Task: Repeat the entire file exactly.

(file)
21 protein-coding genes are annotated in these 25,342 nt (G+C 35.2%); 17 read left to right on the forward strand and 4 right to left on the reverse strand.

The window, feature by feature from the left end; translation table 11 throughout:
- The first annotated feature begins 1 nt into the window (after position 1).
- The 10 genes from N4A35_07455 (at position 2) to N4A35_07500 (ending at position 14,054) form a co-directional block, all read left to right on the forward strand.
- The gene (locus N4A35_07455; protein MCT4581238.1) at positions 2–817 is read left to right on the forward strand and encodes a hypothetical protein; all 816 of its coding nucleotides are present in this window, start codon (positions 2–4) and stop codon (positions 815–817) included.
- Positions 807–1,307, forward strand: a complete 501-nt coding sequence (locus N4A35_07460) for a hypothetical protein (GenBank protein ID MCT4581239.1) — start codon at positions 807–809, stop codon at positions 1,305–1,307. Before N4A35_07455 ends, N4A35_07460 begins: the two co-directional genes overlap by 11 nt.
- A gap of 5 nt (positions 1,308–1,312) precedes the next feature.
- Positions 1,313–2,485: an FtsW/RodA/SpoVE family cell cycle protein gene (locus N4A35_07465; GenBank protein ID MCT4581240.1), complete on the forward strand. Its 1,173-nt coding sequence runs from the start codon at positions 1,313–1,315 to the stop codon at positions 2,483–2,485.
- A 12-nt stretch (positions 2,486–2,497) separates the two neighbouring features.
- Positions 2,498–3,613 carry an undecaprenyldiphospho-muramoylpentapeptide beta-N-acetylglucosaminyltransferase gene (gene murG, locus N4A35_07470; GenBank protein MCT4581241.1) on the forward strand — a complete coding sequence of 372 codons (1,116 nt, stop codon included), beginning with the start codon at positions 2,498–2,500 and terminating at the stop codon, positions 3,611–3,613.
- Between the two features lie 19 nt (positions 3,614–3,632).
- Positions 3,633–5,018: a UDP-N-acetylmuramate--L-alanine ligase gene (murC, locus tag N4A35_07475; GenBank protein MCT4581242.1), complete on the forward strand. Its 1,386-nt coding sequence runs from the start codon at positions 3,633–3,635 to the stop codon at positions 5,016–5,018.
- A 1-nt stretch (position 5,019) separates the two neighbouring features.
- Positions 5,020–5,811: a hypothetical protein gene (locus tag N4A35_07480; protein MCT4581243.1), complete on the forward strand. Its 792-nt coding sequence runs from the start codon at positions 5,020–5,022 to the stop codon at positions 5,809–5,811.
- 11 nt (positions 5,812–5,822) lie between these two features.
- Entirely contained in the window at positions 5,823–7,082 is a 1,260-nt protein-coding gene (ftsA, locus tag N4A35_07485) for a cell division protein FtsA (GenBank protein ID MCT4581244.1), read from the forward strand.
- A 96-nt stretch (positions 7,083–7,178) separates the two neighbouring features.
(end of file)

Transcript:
21 protein-coding genes are annotated in these 25,342 nt (G+C 35.2%); 17 read left to right on the forward strand and 4 right to left on the reverse strand.

The window, feature by feature from the left end; translation table 11 throughout:
- The first annotated feature begins 1 nt into the window (after position 1).
- The 10 genes from N4A35_07455 (at position 2) to N4A35_07500 (ending at position 14,054) form a co-directional block, all read left to right on the forward strand.
- The gene (locus N4A35_07455; protein MCT4581238.1) at positions 2–817 is read left to right on the forward strand and encodes a hypothetical protein; all 816 of its coding nucleotides are present in this window, start codon (positions 2–4) and stop codon (positions 815–817) included.
- Positions 807–1,307, forward strand: a complete 501-nt coding sequence (locus N4A35_07460) for a hypothetical protein (GenBank protein ID MCT4581239.1) — start codon at positions 807–809, stop codon at positions 1,305–1,307. Before N4A35_07455 ends, N4A35_07460 begins: the two co-directional genes overlap by 11 nt.
- A gap of 5 nt (positions 1,308–1,312) precedes the next feature.
- Positions 1,313–2,485: an FtsW/RodA/SpoVE family cell cycle protein gene (locus N4A35_07465; GenBank protein ID MCT4581240.1), complete on the forward strand. Its 1,173-nt coding sequence runs from the start codon at positions 1,313–1,315 to the stop codon at positions 2,483–2,485.
- A 12-nt stretch (positions 2,486–2,497) separates the two neighbouring features.
- Positions 2,498–3,613 carry an undecaprenyldiphospho-muramoylpentapeptide beta-N-acetylglucosaminyltransferase gene (gene murG, locus N4A35_07470; GenBank protein MCT4581241.1) on the forward strand — a complete coding sequence of 372 codons (1,116 nt, stop codon included), beginning with the start codon at positions 2,498–2,500 and terminating at the stop codon, positions 3,611–3,613.
- Between the two features lie 19 nt (positions 3,614–3,632).
- Positions 3,633–5,018: a UDP-N-acetylmuramate--L-alanine ligase gene (murC, locus tag N4A35_07475; GenBank protein MCT4581242.1), complete on the forward strand. Its 1,386-nt coding sequence runs from the start codon at positions 3,633–3,635 to the stop codon at positions 5,016–5,018.
- A 1-nt stretch (position 5,019) separates the two neighbouring features.
- Positions 5,020–5,811: a hypothetical protein gene (locus tag N4A35_07480; protein MCT4581243.1), complete on the forward strand. Its 792-nt coding sequence runs from the start codon at positions 5,020–5,022 to the stop codon at positions 5,809–5,811.
- 11 nt (positions 5,812–5,822) lie between these two features.
- Entirely contained in the window at positions 5,823–7,082 is a 1,260-nt protein-coding gene (ftsA, locus tag N4A35_07485) for a cell division protein FtsA (GenBank protein ID MCT4581244.1), read from the forward strand.
- A 96-nt stretch (positions 7,083–7,178) separates the two neighbouring features.